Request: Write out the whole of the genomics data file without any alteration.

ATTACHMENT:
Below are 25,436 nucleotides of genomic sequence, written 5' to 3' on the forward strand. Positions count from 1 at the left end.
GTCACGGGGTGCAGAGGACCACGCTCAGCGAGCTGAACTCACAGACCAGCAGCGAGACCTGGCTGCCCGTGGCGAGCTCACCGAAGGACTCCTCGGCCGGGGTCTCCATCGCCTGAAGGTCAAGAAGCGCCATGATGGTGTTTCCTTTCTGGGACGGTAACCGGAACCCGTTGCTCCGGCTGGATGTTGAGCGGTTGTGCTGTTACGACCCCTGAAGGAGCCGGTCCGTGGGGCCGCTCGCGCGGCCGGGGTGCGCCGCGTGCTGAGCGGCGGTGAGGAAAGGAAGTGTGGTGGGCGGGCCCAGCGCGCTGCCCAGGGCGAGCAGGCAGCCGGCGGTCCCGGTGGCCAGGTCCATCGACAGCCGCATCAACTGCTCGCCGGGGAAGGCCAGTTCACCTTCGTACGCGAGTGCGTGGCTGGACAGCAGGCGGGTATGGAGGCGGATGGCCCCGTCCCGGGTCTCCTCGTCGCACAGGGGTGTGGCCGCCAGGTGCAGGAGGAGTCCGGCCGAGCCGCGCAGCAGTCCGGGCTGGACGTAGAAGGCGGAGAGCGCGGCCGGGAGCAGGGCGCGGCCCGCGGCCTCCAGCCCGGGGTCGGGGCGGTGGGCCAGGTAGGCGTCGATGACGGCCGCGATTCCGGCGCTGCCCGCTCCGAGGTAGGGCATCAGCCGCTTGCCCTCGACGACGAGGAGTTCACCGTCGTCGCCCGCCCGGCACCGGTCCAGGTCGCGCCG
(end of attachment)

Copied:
Below are 25,436 nucleotides of genomic sequence, written 5' to 3' on the forward strand. Positions count from 1 at the left end.
GTCACGGGGTGCAGAGGACCACGCTCAGCGAGCTGAACTCACAGACCAGCAGCGAGACCTGGCTGCCCGTGGCGAGCTCACCGAAGGACTCCTCGGCCGGGGTCTCCATCGCCTGAAGGTCAAGAAGCGCCATGATGGTGTTTCCTTTCTGGGACGGTAACCGGAACCCGTTGCTCCGGCTGGATGTTGAGCGGTTGTGCTGTTACGACCCCTGAAGGAGCCGGTCCGTGGGGCCGCTCGCGCGGCCGGGGTGCGCCGCGTGCTGAGCGGCGGTGAGGAAAGGAAGTGTGGTGGGCGGGCCCAGCGCGCTGCCCAGGGCGAGCAGGCAGCCGGCGGTCCCGGTGGCCAGGTCCATCGACAGCCGCATCAACTGCTCGCCGGGGAAGGCCAGTTCACCTTCGTACGCGAGTGCGTGGCTGGACAGCAGGCGGGTATGGAGGCGGATGGCCCCGTCCCGGGTCTCCTCGTCGCACAGGGGTGTGGCCGCCAGGTGCAGGAGGAGTCCGGCCGAGCCGCGCAGCAGTCCGGGCTGGACGTAGAAGGCGGAGAGCGCGGCCGGGAGCAGGGCGCGGCCCGCGGCCTCCAGCCCGGGGTCGGGGCGGTGGGCCAGGTAGGCGTCGATGACGGCCGCGATTCCGGCGCTGCCCGCTCCGAGGTAGGGCATCAGCCGCTTGCCCTCGACGACGAGGAGTTCACCGTCGTCGCCCGCCCGGCACCGGTCCAGGTCGCGCCG